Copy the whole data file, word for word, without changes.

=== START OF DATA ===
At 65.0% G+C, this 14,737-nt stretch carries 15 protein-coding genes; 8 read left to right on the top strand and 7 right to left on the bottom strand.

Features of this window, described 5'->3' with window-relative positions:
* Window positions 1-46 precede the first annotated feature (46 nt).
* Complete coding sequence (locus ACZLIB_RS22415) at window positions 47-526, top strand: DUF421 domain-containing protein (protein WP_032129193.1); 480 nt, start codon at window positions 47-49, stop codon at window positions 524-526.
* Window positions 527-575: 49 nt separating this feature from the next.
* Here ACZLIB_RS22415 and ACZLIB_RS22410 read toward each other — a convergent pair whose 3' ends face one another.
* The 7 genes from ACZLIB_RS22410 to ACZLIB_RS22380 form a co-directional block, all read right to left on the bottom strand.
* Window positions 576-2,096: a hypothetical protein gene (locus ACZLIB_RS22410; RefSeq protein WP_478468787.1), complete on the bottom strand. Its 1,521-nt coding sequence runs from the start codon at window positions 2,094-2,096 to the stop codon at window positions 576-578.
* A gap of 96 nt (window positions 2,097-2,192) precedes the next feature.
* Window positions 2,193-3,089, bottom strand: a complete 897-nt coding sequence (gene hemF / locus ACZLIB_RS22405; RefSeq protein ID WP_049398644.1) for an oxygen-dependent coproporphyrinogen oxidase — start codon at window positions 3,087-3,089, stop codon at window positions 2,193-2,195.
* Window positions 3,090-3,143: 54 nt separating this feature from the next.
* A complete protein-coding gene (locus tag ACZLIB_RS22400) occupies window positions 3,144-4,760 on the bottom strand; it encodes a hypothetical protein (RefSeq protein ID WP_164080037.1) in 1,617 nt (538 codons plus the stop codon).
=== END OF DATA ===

At 65.0% G+C, this 14,737-nt stretch carries 15 protein-coding genes; 8 read left to right on the top strand and 7 right to left on the bottom strand.

Features of this window, described 5'->3' with window-relative positions:
* Window positions 1-46 precede the first annotated feature (46 nt).
* Complete coding sequence (locus ACZLIB_RS22415) at window positions 47-526, top strand: DUF421 domain-containing protein (protein WP_032129193.1); 480 nt, start codon at window positions 47-49, stop codon at window positions 524-526.
* Window positions 527-575: 49 nt separating this feature from the next.
* Here ACZLIB_RS22415 and ACZLIB_RS22410 read toward each other — a convergent pair whose 3' ends face one another.
* The 7 genes from ACZLIB_RS22410 to ACZLIB_RS22380 form a co-directional block, all read right to left on the bottom strand.
* Window positions 576-2,096: a hypothetical protein gene (locus ACZLIB_RS22410; RefSeq protein WP_478468787.1), complete on the bottom strand. Its 1,521-nt coding sequence runs from the start codon at window positions 2,094-2,096 to the stop codon at window positions 576-578.
* A gap of 96 nt (window positions 2,097-2,192) precedes the next feature.
* Window positions 2,193-3,089, bottom strand: a complete 897-nt coding sequence (gene hemF / locus ACZLIB_RS22405; RefSeq protein ID WP_049398644.1) for an oxygen-dependent coproporphyrinogen oxidase — start codon at window positions 3,087-3,089, stop codon at window positions 2,193-2,195.
* Window positions 3,090-3,143: 54 nt separating this feature from the next.
* A complete protein-coding gene (locus tag ACZLIB_RS22400) occupies window positions 3,144-4,760 on the bottom strand; it encodes a hypothetical protein (RefSeq protein ID WP_164080037.1) in 1,617 nt (538 codons plus the stop codon).